Taylor Duncan is a 25-year-old from Dallas, Ga. who has autism. But he hasn’t let that impact his zest for life or his interest in baseball and what it can do with others in the same position.
“When I was much younger, I had speech issues, anxiety issues, and more that came with having autism… I wasn’t able to participate in competitive sports due to the developmental delays, in addition to social stigma (preconceived ideas) from those who think what one with autism can and cannot accomplish,” Duncan said. “With the help of my mom, teachers, mentors, and coaches who believed in me, I’ve gotten to where I am today in my life: To live with the goal to inspire, raise awareness, and acceptance for autism and special needs globally through the sport of baseball.
“I am also the commissioner/director of the Alternative Baseball Organization, a 501c3 authentic baseball experience for teens 15+ and adults with autism and other disabilities to gain social and physical skills for success in life on and off the diamond.”
Duncan is now bringing that program to Loganville and the surrounding area and he is seeking volunteers and participants to help get it off the ground. He said players can be of all experience levels.
“We take them from where they start out (whether they require to be pitched to slow overhand or hit off the tee), and help develop their physical and social skills. We have found a new manager to start the new program in Loganville! On average, it takes 6 months to fill a team due to the lack of services available for teens and adults with disabilities in most areas so the recruiting is going on right now. We are searching for more volunteers and players to help us proceed with our plans to begin post-pandemic in late Spring-early Summer 2021,” Duncan said. “As many with autism graduate from high school in many areas, services plateau. In a lot of suburban and rural areas, there are no services for those to continue their path toward independence. Many travel to find the limited services which may or may not be available to their specific needs. Realizing a lack of general incentive and opportunities for those on the spectrum, I started this organization to give others on the spectrum/special needs the opportunity to be accepted for who they are and to be encouraged to be the best they can be.”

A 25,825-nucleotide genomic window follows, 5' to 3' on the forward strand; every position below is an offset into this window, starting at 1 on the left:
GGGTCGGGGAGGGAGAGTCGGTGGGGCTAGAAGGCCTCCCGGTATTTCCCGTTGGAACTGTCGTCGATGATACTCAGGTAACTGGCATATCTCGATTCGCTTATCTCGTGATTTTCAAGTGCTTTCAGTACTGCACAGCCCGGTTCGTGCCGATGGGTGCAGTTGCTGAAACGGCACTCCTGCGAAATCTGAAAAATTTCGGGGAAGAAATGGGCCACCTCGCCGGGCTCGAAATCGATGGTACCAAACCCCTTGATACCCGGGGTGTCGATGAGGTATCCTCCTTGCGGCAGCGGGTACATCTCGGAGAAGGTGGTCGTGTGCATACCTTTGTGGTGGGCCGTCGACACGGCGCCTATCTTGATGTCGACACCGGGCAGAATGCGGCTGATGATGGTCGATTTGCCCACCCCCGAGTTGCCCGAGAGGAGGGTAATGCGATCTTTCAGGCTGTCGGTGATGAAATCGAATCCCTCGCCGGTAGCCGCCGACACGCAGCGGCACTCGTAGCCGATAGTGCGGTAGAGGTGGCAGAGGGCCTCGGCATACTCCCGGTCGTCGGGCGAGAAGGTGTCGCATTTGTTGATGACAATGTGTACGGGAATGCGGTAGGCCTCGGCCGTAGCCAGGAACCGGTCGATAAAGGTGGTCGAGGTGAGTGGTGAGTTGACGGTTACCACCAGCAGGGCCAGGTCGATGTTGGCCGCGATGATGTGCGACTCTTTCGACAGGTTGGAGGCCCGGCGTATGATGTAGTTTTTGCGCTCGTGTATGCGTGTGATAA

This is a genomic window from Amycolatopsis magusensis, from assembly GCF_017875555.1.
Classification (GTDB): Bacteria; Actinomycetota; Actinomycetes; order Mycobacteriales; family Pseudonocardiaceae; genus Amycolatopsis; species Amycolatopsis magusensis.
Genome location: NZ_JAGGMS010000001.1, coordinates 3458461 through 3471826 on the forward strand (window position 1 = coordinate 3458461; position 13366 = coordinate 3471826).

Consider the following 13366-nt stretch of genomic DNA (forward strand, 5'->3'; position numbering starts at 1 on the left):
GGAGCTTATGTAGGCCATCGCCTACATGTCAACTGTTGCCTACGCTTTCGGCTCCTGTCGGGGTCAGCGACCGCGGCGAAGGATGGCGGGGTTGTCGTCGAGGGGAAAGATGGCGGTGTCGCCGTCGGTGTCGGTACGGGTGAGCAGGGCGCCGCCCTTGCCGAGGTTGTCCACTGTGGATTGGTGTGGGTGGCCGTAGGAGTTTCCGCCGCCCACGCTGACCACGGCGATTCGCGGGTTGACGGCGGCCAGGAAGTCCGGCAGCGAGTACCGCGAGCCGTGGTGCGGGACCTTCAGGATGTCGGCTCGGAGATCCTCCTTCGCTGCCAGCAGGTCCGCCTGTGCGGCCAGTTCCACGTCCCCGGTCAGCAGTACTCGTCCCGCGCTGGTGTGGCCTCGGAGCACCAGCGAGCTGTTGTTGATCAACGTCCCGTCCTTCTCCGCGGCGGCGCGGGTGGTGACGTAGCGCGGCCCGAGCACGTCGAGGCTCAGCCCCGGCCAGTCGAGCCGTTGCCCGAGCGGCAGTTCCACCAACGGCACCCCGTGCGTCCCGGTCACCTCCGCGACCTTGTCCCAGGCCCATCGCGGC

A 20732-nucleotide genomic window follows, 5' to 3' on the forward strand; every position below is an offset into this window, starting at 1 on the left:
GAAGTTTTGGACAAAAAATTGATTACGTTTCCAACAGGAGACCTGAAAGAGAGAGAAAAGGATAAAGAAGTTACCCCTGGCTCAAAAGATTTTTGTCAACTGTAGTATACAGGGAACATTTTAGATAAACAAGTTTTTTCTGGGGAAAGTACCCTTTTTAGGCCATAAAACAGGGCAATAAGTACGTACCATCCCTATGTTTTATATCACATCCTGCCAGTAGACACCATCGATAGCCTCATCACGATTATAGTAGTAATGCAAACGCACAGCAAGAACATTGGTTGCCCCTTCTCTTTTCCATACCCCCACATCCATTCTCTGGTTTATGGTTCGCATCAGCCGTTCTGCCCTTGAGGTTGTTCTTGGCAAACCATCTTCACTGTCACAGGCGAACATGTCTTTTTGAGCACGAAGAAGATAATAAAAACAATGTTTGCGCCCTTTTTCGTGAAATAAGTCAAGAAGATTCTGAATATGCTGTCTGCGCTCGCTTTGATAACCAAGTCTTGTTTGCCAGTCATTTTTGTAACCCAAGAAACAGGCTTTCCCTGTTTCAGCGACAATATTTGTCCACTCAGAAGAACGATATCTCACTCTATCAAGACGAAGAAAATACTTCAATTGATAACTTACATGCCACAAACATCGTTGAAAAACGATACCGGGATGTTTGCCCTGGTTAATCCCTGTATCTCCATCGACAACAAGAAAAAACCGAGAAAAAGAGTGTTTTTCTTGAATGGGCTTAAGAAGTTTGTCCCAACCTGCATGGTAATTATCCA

Other local teams include Roswell/John’s Creek, East Cobb, Powder Springs, Dallas (GA), Newnan, Anderson (SC), Chattanooga, Columbus (GA), Savannah (GA), and Dalton (GA). Duncan said the organization provides equipment and resources to help promote a successful program and follows Major League rules (wood bats, base stealing, dropped third strike, etc.), and is a true typical team experience for others on the autism spectrum and special needs to help develop social skills for later in life. He said Alternative Baseball is also planning its 2021 return with clubs throughout 33 states.
In 2019, the organization was commemorated as a Community Hero at an Atlanta Braves game and has been featured on ESPN’s BASEBALL TONIGHT and NBC’s Weekday TODAY Show.
Anyone interested can contact the Loganville manager, Ricki Bluett, at 678-334-9592.